A Pacific World Cup
Huw Turner
September 7, 2011
Samoa greet their Kiwi hosts with the siva tau, Auckland Airport, New Zealand, September 1, 2011
Samoa greeted their fans with the siva tau © Getty Images

You can feel it in the air. This is going to be a great Rugby World Cup. Auckland's Pacific communities have turned out in joyous and ecstatic force to welcome the Samoan, Tongan and Fijian squads on arrival at the International Airport; impromptu hakas have mesmerised the crowds on Auckland's Queen Street; small rural towns throughout the country have spruced themselves up and Europeans, Northern and Southern Americans, Asians and Africans have been powhiried like never before.

The All Blacks' history of World Cup underachievement is both baffling and tedious. No other rugby playing nation has won as many Test matches and yet run into so many World Cup ambushes. The only point in mentioning it, yet again, is that it does colour judgements about the host nation's prospects in 2011. Having gone into every previous tournament as favourites, and only having emerged as champions once, way back in the last century, will they find a way to deliver this time? Or navigate another route to disappointment and disillusion?

The All Blacks will clearly be under huge pressure of expectation and how they manage this, individually and collectively, will ultimately decide their fate. I don't doubt that they are good enough to win the World Cup, and I don't doubt that they will be fiendishly difficult to beat on their own patch. But the composition of the World Cup squad, events in Brisbane in defeat to the Wallabies and the team announcement for the opening fixture against Tonga on Friday evening all create doubts about the All Blacks' ultimate destiny. And an uneasy sense that the selectors made some real blunders in their squad picks.

The omission of wingers Sitiveni Sivivatu and Hosea Gear seemed perverse in August and seems even more so in September. Both offered a physical presence, the mercurial ability to terrorise any opposition from any position on the field. One of the preferred picks, Zac Guildford, endured an uncomfortable evening in the Brisbane Bledisloe defeat and the other, Cory Jane, had a quiet night. Jane's performance was not a concern because he is in the squad for his utility, but Guildford's omission from Friday's starting line-up against Tonga does raise some issues. In picking Richard Kahui on one wing and Isaia Toeava on the other Graham Henry has acknowledged the need for physical bulk in what is likely to be a bruising opening encounter. Except that Kahui is really a midfield back, understudying Conrad Smith, and whilst Toeava has had some success on the wing he has never established himself as an automatic selection in any position. Whilst the backline to play Tonga looks physically powerful and, in footballing terms, accomplished it still has an experimental feel at a time when most observers felt that this was now the time to field the strongest team available.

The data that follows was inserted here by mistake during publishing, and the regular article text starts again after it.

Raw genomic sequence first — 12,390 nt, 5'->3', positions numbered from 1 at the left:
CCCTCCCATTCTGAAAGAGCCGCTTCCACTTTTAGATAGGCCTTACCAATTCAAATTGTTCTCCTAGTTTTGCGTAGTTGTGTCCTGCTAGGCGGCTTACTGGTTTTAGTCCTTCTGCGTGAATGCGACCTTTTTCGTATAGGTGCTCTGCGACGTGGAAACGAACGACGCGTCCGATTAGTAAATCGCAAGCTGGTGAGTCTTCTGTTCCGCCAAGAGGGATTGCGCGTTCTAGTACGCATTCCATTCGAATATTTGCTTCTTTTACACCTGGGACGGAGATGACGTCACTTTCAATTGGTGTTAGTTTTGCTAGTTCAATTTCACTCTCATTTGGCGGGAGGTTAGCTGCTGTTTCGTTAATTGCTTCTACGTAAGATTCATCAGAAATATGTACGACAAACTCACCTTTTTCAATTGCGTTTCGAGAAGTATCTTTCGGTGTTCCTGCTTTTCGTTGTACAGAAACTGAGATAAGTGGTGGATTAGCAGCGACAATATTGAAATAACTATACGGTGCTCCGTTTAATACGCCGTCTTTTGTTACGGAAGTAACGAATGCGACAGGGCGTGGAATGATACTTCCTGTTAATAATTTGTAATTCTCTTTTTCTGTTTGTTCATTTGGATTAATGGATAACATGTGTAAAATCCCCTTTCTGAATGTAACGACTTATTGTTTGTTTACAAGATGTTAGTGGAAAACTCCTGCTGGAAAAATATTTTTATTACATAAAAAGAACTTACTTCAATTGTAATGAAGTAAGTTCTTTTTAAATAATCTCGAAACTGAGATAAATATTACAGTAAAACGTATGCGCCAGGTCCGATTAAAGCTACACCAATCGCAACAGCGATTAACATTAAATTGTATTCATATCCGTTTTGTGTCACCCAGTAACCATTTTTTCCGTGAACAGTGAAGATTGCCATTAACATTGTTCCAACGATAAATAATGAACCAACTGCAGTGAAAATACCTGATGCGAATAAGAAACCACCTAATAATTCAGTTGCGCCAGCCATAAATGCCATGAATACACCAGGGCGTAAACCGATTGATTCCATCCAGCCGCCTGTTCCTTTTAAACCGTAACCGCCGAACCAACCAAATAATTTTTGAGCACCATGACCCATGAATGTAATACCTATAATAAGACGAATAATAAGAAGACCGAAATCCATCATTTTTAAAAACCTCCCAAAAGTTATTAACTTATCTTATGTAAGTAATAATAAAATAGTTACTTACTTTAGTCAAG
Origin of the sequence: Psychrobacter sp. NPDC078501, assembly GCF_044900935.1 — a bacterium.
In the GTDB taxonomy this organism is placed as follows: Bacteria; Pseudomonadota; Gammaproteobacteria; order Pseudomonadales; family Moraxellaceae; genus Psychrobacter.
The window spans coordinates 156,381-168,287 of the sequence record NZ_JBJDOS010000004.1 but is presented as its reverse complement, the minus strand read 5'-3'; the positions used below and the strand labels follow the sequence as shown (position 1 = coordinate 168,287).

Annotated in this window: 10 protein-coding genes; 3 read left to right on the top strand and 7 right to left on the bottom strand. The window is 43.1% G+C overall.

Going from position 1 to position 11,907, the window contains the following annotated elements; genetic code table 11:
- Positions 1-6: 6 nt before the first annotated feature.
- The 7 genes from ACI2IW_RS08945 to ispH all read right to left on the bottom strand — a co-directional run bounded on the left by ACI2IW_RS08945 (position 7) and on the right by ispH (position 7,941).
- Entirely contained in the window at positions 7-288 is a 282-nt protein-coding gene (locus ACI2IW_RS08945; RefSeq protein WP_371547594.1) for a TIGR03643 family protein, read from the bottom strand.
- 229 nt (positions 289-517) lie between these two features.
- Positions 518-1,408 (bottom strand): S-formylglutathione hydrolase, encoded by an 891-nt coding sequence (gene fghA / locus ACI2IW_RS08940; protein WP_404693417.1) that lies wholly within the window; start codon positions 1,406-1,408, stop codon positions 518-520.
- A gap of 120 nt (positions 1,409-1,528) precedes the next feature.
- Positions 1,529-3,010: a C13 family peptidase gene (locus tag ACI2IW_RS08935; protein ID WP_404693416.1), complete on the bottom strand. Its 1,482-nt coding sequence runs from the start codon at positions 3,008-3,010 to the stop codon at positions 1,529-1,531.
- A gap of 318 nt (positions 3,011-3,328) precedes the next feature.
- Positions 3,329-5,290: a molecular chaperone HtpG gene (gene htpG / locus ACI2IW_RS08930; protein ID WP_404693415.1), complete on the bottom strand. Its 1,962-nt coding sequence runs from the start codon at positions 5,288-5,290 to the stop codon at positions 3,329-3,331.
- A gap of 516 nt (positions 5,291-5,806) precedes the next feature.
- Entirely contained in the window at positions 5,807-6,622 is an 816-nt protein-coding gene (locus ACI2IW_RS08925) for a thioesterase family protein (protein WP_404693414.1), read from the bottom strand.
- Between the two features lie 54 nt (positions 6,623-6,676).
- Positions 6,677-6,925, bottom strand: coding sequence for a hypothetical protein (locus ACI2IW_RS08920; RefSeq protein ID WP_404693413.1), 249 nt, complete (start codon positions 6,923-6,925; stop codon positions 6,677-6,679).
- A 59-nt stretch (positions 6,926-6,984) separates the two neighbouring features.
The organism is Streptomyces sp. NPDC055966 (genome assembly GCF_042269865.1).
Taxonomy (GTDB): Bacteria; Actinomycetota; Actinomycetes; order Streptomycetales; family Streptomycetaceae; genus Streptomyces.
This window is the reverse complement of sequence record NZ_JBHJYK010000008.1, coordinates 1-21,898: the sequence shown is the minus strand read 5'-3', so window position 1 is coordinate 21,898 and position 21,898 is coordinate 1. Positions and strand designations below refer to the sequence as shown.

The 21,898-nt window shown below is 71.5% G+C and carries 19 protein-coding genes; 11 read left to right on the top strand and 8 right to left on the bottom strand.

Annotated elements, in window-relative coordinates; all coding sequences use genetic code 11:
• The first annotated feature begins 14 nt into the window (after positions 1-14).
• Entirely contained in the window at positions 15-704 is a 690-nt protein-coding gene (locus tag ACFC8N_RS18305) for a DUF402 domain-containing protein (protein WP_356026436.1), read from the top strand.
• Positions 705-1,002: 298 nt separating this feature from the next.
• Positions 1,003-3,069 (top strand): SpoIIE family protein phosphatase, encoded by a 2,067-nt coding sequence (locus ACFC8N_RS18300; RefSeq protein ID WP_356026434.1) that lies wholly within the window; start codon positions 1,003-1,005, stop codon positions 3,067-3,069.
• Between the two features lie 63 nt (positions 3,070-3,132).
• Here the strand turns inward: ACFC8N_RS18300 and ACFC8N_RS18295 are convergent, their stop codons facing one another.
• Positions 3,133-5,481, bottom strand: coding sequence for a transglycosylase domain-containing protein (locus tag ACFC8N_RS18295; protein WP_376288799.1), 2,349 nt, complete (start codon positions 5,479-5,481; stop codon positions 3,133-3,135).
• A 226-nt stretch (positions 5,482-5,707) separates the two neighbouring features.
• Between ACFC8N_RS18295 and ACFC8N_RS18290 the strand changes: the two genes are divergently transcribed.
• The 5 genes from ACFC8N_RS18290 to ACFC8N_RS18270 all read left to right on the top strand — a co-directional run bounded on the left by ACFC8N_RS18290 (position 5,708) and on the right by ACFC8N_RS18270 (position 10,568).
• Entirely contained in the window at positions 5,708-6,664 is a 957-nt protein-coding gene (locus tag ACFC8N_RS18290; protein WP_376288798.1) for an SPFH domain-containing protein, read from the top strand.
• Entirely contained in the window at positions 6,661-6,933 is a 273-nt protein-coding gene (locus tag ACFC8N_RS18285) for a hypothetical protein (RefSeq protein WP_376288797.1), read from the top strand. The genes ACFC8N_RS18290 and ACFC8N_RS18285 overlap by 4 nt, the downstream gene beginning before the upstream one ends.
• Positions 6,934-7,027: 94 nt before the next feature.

There are similar concerns amongst the forwards, although Henry could justifiably claim that his hand has been forced by the injuries to Kieran Read and Adam Thomson. The influential No.8 is expected back in action before the end of pool play but back-row resources will seem a little stretched until this eventuates. Victor Vito's World Cup inclusion seemed to rest on a late surge of form and his suitability and consistency at this level remains largely untested. Not that Waikato's Liam Messam's claims had been all that compelling. Perhaps the All Blacks' back row resources do not have the depth that everyone had assumed. If Read's absence deprives the back row unit of a major component part of its dynamism, imagine what a serious injury to Richie McCaw would do to Henry's planning. It is unthinkable. He is probably lying awake as I write.

Apart from the injury implications, it is widely held that the Brisbane loss may not have been such a bad thing for the All Blacks. It certainly does not allow them to enter the tournament with any sense of complacency. All aspects of their game needed attention in the wake of that reverse and would therefore have provided training and coaching focus in the final stages of preparation.

When assessing Richie McCaw's chances of lifting the William Webb Ellis Trophy towards the end of October a number of lazy assumptions can be made - that the form of McCaw himself, the priceless ability of Dan Carter to read and control a game, the game breaking ability of the increasingly formidable Ma'a Nonu will make the difference between triumph and yet again falling short. I have no doubt that the contribution of this trio will be crucial, but also feel that the unsung qualities of the redoubtable Conrad Smith, Tony Woodcock, Brad Thorn and Jerome Kaino are just as likely to be the x-factor that finally drags the men in black across the line.

The All Blacks should be good enough to become world champions for the first time in the professional era. But it is possible that they will again fail to deliver. Hopefully, nobody will die in the process and we will all remember that this is just a rugby tournament. But what a rugby tournament, one capable of being remembered as belonging to the Pacific, not just New Zealand. Let the games commence.

© ESPN Sports Media Ltd.

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